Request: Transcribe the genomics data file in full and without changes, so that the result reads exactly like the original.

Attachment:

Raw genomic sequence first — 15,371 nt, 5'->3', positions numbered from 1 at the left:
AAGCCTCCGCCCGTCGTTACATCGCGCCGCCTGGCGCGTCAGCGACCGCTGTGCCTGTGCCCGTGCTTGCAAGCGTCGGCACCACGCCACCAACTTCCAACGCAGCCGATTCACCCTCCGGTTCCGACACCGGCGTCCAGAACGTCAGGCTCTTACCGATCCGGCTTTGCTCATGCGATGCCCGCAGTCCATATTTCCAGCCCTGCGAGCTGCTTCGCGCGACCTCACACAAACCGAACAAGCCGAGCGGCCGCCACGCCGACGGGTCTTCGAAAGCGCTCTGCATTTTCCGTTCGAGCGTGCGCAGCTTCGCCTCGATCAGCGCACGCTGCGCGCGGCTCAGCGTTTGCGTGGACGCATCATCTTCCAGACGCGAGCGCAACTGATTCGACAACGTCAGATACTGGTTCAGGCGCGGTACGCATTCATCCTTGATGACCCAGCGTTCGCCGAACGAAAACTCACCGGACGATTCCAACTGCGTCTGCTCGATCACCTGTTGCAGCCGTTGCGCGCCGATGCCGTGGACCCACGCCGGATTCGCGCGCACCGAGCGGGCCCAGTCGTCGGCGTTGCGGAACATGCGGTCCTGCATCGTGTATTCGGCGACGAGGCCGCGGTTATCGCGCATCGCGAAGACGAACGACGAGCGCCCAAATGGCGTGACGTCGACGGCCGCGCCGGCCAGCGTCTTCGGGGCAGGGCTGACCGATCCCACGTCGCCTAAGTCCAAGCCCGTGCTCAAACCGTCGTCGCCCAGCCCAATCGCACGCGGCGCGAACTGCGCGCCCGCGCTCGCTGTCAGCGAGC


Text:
Raw genomic sequence first — 15,371 nt, 5'->3', positions numbered from 1 at the left:
AAGCCTCCGCCCGTCGTTACATCGCGCCGCCTGGCGCGTCAGCGACCGCTGTGCCTGTGCCCGTGCTTGCAAGCGTCGGCACCACGCCACCAACTTCCAACGCAGCCGATTCACCCTCCGGTTCCGACACCGGCGTCCAGAACGTCAGGCTCTTACCGATCCGGCTTTGCTCATGCGATGCCCGCAGTCCATATTTCCAGCCCTGCGAGCTGCTTCGCGCGACCTCACACAAACCGAACAAGCCGAGCGGCCGCCACGCCGACGGGTCTTCGAAAGCGCTCTGCATTTTCCGTTCGAGCGTGCGCAGCTTCGCCTCGATCAGCGCACGCTGCGCGCGGCTCAGCGTTTGCGTGGACGCATCATCTTCCAGACGCGAGCGCAACTGATTCGACAACGTCAGATACTGGTTCAGGCGCGGTACGCATTCATCCTTGATGACCCAGCGTTCGCCGAACGAAAACTCACCGGACGATTCCAACTGCGTCTGCTCGATCACCTGTTGCAGCCGTTGCGCGCCGATGCCGTGGACCCACGCCGGATTCGCGCGCACCGAGCGGGCCCAGTCGTCGGCGTTGCGGAACATGCGGTCCTGCATCGTGTATTCGGCGACGAGGCCGCGGTTATCGCGCATCGCGAAGACGAACGACGAGCGCCCAAATGGCGTGACGTCGACGGCCGCGCCGGCCAGCGTCTTCGGGGCAGGGCTGACCGATCCCACGTCGCCTAAGTCCAAGCCCGTGCTCAAACCGTCGTCGCCCAGCCCAATCGCACGCGGCGCGAACTGCGCGCCCGCGCTCGCTGTCAGCGAGC